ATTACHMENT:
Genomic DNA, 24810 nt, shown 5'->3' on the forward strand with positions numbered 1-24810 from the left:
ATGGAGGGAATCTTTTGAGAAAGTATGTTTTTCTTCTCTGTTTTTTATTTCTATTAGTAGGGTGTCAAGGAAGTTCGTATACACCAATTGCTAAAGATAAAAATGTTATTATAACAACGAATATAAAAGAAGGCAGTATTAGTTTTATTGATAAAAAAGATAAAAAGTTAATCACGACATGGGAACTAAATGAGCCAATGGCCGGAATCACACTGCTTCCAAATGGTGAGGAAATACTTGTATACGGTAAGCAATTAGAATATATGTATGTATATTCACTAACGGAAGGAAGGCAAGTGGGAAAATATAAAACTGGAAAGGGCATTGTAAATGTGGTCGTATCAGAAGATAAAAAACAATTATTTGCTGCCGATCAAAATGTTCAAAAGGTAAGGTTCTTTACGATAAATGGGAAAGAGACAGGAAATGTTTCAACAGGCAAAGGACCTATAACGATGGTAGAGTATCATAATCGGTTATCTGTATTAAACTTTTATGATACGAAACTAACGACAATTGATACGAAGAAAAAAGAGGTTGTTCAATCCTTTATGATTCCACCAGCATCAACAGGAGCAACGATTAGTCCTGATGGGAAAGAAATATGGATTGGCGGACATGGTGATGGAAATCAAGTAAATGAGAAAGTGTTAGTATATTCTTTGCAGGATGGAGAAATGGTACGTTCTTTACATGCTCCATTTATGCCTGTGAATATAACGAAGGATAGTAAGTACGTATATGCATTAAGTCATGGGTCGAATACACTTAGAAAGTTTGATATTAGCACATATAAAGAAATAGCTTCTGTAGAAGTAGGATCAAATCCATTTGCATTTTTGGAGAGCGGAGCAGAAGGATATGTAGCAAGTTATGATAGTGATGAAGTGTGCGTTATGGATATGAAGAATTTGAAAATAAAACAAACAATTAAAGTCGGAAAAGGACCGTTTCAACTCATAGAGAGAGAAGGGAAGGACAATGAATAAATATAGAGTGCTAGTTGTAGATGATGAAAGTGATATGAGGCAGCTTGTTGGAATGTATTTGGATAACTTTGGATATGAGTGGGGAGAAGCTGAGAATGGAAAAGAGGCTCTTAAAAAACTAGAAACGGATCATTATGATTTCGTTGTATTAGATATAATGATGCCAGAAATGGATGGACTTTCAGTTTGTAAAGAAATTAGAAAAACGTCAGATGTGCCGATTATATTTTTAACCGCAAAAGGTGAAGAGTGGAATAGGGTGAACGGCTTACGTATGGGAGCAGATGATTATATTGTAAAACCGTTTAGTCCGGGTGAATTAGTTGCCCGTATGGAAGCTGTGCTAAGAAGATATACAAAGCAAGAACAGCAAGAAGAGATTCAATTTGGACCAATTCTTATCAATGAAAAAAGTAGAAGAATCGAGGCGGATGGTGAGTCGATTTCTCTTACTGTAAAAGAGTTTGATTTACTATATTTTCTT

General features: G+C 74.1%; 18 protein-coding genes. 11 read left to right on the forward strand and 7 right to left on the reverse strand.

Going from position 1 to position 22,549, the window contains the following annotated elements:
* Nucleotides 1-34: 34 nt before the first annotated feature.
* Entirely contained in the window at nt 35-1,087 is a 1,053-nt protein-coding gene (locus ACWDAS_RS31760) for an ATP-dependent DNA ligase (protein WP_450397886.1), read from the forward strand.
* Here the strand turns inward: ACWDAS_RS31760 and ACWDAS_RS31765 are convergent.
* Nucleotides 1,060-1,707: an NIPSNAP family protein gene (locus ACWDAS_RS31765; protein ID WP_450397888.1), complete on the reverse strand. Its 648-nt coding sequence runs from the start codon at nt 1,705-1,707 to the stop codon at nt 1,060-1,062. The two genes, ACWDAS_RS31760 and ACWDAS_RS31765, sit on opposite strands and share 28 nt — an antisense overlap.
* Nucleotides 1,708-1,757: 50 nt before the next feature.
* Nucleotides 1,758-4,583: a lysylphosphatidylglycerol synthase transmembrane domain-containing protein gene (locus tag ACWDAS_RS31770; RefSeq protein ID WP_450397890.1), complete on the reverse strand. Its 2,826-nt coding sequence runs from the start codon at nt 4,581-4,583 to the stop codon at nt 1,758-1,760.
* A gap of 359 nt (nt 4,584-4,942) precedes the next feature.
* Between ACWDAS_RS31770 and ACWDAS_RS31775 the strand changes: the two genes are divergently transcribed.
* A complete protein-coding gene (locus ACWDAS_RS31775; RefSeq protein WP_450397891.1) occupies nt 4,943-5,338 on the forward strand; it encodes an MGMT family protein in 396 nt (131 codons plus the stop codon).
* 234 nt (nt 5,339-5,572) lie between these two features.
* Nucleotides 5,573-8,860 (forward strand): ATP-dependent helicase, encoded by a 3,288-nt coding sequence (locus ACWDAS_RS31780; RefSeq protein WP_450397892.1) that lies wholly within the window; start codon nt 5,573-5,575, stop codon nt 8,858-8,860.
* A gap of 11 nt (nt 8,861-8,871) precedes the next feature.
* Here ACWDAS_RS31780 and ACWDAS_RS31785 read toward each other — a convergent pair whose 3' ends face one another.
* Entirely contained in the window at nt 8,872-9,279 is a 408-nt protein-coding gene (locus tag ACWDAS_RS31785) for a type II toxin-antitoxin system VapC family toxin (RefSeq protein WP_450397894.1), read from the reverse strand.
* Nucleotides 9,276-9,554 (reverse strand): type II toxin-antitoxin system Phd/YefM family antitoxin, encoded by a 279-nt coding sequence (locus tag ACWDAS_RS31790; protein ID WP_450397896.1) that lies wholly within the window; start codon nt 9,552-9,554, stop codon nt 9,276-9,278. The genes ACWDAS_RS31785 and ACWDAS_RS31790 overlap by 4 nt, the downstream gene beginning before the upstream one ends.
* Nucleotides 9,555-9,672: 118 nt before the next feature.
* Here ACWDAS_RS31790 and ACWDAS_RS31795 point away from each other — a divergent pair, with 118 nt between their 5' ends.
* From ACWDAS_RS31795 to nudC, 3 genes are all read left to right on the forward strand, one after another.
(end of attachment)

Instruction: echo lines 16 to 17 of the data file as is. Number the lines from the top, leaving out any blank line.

* A gap of 11 nt (nt 8,861-8,871) precedes the next feature.
* Here ACWDAS_RS31780 and ACWDAS_RS31785 read toward each other — a convergent pair whose 3' ends face one another.